There is also the Fortress Study Group but you have to be a member

The Osprey Fortress series publications give much information on fortifications around the world during different historical periods. Some 113 titles covering everything from ancient Egypt to Cold War offensive and defensive missile bases.

After the Battle is also a good source of information
 
There were a few posts on the Ukraine thread about forts and fortresses and some thought it might be a good idea to create a separate thread...so here goes.

Please post your pics/stories about defensive fortifications in here. They can be of any era and any topic from a castle down to a pillbox. If there are stories associated, then so much the better...whether they be a personal association or just a fond memory from a holiday/vacation.

I'll kick things off with a trip I made a few weeks ago to Fort Purbrook, one of the Victorian defensive forts (often known as "Palmerston's Follies") placed on Portsdown Hill to protect Portsmouth from landward attack. A great x4 uncle was posted there in 1889 as part of the South Lancs Regt and was arrested, and imprisoned for 30 days, for assaulting a police officer and a local man. Today, the Fort is operated as an outward bound activity centre for kids. We were able to get a 2-hr private guided tour, which was simply AWESOME! Here are a few pics.

First up, here's an overview of the Fort courtesy of t'interwebbythingy. The lower right corner is pointing south towards Portsmouth:
View attachment 675410

Main entrance located on the far side of the pointy-out section to the right of the above image:
View attachment 675390

View over Portsmouth from the main entrance:
View attachment 675392

Barrack room near the main entrance where the soldiers would have been billeted:
View attachment 675397

Interior of the pointy section which was used as officers' quarters. The soldiers' barrack rooms are on the right, with windows so the officers could see if trouble was occurring. The white paint on the lower walls was to help find doorways in the dark:
View attachment 675396

One of many tunnels under the fort. This was used as the brig and, given my relative's track record, it's likely he knew this area intimately. Today, this area is used as a kindergarten, with the cells converted into small classrooms for a teacher plus a few children:
View attachment 675398

Another of the long underground tunnels that connect the outer battlements and the magazines to the soldiers' barracks:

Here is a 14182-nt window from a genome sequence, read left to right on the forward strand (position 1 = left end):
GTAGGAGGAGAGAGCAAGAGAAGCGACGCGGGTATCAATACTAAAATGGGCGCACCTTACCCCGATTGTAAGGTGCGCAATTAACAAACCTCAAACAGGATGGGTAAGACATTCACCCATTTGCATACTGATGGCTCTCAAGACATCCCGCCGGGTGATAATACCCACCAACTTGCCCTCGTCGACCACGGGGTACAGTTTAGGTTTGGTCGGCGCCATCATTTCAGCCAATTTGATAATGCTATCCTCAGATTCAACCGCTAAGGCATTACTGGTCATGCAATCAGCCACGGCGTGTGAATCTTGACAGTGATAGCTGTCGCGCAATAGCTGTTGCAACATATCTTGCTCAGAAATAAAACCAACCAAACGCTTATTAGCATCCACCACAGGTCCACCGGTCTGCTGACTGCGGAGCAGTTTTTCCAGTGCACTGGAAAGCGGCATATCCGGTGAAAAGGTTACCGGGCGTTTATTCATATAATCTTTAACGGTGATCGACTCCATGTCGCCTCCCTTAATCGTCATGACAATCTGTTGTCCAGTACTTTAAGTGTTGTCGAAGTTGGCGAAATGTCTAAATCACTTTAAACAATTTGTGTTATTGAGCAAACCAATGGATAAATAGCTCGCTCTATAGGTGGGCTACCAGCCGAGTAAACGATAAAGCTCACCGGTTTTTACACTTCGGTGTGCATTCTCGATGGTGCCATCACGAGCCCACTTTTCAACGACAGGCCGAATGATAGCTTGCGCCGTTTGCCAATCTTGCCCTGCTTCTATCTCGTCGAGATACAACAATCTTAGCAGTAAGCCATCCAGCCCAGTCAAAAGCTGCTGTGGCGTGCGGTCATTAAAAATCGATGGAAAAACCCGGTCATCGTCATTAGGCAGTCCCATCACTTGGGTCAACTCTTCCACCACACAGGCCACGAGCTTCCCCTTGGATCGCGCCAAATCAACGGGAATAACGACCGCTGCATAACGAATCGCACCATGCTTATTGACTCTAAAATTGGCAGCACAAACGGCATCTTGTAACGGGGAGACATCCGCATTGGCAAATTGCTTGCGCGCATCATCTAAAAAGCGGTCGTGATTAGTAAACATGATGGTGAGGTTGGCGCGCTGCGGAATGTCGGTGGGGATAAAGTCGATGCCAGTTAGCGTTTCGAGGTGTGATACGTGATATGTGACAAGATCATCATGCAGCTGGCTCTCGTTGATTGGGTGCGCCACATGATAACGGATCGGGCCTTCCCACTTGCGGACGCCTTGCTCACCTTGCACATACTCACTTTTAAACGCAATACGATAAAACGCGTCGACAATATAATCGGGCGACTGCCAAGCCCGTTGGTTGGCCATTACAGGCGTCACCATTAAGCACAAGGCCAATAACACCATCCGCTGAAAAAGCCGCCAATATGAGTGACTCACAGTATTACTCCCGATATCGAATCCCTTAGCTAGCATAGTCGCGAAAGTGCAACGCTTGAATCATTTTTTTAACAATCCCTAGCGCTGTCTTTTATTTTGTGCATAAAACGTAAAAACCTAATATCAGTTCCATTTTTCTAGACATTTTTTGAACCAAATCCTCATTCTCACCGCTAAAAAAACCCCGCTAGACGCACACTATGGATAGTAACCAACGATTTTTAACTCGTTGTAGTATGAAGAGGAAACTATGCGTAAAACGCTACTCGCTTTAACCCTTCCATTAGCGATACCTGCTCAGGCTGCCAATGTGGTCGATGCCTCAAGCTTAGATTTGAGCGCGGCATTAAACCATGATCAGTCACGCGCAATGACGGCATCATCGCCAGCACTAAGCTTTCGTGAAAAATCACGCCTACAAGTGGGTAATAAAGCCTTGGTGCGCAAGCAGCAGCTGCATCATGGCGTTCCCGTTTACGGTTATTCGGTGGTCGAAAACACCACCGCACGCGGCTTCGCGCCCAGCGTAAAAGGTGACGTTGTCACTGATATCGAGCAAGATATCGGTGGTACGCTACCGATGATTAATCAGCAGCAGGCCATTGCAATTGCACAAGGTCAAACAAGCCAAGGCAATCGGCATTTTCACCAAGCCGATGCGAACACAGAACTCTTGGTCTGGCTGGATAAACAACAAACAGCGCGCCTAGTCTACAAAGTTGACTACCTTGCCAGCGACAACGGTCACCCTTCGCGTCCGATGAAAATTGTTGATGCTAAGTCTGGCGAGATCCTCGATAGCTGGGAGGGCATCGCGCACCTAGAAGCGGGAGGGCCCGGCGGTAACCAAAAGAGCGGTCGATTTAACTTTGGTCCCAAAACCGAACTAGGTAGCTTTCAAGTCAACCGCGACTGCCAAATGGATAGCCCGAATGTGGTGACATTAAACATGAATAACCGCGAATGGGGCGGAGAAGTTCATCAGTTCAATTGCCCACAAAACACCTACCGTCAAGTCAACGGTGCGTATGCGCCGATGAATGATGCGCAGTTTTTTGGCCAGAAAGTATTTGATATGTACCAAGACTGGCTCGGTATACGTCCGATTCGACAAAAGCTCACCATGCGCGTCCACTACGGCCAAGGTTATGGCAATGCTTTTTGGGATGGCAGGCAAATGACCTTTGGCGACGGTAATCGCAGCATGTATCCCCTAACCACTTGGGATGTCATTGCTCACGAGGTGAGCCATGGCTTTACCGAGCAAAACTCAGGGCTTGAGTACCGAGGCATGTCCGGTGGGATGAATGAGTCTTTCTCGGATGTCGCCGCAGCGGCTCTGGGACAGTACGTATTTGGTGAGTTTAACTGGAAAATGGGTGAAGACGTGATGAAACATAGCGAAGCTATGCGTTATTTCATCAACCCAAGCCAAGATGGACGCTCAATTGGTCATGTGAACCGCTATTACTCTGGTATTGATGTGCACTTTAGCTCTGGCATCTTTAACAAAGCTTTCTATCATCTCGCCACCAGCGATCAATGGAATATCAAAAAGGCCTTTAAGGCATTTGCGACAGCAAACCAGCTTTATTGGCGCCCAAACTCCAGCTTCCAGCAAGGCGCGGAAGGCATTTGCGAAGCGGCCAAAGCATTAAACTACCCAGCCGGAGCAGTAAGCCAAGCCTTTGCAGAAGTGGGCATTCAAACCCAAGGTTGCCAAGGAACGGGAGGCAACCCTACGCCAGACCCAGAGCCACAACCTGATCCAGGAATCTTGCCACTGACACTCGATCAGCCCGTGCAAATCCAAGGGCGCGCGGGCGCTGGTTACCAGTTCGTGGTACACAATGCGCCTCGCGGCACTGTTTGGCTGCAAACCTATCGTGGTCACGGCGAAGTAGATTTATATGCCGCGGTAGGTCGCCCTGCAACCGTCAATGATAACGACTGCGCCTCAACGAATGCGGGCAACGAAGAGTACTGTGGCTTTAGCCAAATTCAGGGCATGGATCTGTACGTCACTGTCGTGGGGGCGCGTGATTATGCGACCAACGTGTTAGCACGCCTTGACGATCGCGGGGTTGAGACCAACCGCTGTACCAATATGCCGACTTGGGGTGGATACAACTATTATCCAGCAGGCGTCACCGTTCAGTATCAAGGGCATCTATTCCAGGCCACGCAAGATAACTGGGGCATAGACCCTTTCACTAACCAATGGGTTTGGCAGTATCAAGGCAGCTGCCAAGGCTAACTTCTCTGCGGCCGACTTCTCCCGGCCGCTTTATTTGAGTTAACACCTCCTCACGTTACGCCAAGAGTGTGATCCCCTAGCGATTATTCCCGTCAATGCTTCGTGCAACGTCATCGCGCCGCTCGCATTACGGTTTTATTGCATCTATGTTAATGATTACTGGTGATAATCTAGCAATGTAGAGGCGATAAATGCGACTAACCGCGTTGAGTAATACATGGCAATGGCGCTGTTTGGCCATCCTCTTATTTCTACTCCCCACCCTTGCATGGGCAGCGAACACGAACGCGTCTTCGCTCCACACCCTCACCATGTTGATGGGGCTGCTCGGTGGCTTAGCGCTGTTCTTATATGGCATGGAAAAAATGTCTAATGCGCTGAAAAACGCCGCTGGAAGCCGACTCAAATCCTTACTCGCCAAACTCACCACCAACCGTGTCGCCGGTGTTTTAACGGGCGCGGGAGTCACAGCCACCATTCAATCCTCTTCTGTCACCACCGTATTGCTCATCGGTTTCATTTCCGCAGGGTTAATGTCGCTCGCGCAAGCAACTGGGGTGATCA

View attachment 675399

Surviving winch and tray, located at the bottom of an open spiral staircase, for lowering ammunition into the magazines:
View attachment 675409

View up the spiral staircase:
View attachment 675401

One of the many gun positions (note the heavy anchor eyelets in the wall) with the main gun opening now bricked up. Originally, these were fitted with iron plates to prevent fire entering the gun position:
View attachment 675404

View of the interior "moat" area with criss-crossing arcs of fire to prevent any attacking force from gaining a foothold within the fort boundary. Today, it's used as a laser tag range (how cool is that?):

View attachment 675408

There are additional defences on the roof of the fort, some of which are more modern. Here a are few pics, together with the most excellent view:
View attachment 675413

View attachment 675415

And, finally, a view across the terrain that the fort was built to defend against. It doesn't look very hostile today:
View attachment 675414


There is a museum in one of the other Palmerston Forts on Portsdown Hill but I really liked seeing the rather rough-and-ready nature of Fort Purbrook, particularly given its family association.

Over to other Forum members to add their pictures/memories/stories.
Reminds me of Gravelines near Dunkerque
1656582556209.png
 
Reminds me of Gravelines near Dunkerque
View attachment 675610

Yep...it's a whole style of fortification that evolved from the old "castle keep and outer wall" style of defence to a more scientifically-designed fortification based on the increasing capabilities of guns. You see them everywhere. The image below shows one in s'Hertogenbosch, Holland. It originally had 5 projecting bastions but one was removed to allow for easier passage of boats along the canals that criss-cross the city.

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Here are a few pics I took when I visited back in 2019 for the 75th anniversary of the town's liberation. The second pic shows the former location of the now-missing 5th projecting bastion:

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Just nearby is this hexagonal armoury that's visible on the satellite image just east of the main citadel:

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Ah, nice thread. I have tons of photos, all taken by myself. Many of them are in the WW2 in my backyard-thread, but I'll dig through the photos later and post some new ones.
 
1944 WWII Secret Saipan Mt Tapotchau Barricade 5th Amphib Official Intel Photo